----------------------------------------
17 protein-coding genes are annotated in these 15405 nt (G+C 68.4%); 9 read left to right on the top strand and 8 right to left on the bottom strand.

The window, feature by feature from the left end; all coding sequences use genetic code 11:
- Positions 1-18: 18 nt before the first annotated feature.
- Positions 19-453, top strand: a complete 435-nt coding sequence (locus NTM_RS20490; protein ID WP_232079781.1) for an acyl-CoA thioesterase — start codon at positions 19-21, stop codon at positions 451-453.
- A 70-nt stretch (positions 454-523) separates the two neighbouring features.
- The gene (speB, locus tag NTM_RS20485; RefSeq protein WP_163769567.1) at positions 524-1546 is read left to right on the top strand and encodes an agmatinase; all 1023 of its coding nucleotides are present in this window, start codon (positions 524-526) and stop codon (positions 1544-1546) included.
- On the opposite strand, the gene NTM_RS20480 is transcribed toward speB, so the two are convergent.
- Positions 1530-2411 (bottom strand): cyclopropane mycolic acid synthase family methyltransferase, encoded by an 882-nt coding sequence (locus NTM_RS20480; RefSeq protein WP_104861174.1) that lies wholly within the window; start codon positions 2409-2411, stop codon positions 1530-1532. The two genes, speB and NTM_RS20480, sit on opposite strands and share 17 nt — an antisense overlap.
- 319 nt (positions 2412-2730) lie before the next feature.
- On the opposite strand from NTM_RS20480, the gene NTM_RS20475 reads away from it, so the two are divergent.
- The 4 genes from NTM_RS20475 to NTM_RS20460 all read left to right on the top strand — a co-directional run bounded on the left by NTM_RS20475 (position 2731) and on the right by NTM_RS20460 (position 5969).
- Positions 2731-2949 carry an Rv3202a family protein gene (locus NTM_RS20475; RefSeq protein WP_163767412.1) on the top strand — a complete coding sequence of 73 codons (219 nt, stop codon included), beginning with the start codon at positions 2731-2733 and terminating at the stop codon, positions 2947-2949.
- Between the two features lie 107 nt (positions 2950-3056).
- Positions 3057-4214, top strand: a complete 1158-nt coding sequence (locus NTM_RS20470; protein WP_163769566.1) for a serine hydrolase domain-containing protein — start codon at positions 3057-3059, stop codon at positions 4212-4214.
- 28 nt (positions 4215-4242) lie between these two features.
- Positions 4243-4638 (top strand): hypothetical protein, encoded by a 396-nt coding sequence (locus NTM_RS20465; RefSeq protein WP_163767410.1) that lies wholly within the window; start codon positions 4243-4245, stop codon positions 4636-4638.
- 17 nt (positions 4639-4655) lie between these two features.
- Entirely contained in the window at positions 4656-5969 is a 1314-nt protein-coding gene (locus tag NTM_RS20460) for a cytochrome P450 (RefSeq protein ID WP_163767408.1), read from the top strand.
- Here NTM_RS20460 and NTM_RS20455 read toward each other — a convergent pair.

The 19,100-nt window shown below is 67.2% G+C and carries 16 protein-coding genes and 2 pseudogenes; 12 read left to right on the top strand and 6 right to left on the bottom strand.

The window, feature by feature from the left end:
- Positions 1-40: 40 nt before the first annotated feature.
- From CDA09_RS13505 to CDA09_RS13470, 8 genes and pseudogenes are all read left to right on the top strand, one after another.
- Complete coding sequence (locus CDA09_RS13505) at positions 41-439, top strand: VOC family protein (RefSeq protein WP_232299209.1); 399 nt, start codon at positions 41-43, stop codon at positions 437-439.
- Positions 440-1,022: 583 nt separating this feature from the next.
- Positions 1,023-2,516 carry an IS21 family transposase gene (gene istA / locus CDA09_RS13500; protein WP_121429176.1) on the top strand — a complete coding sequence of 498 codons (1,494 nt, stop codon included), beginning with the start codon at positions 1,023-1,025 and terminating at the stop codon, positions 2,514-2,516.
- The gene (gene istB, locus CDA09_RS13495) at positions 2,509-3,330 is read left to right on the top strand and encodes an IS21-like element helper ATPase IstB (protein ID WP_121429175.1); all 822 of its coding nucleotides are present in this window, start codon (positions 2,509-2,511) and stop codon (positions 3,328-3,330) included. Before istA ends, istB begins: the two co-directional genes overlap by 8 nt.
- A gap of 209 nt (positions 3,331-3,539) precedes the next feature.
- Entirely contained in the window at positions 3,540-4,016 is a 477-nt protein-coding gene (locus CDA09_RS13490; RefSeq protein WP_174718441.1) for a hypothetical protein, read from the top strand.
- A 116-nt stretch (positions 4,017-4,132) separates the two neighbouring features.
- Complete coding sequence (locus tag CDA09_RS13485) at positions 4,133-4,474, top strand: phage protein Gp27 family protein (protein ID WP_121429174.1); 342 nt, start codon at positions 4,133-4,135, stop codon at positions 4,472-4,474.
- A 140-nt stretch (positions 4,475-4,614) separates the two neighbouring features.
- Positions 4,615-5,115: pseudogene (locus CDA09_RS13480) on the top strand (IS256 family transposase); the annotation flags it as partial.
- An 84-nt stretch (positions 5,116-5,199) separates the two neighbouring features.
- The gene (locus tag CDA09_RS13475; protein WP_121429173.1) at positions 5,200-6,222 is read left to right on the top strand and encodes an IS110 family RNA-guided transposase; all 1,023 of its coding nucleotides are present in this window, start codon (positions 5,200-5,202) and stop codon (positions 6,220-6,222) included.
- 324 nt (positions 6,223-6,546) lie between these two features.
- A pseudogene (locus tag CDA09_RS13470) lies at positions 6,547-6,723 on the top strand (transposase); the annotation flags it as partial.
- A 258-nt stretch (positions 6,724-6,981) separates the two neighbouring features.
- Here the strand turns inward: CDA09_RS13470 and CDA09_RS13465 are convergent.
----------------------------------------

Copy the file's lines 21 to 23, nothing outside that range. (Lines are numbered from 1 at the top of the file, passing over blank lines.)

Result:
The window, feature by feature from the left end:
- Positions 1-40: 40 nt before the first annotated feature.
- From CDA09_RS13505 to CDA09_RS13470, 8 genes and pseudogenes are all read left to right on the top strand, one after another.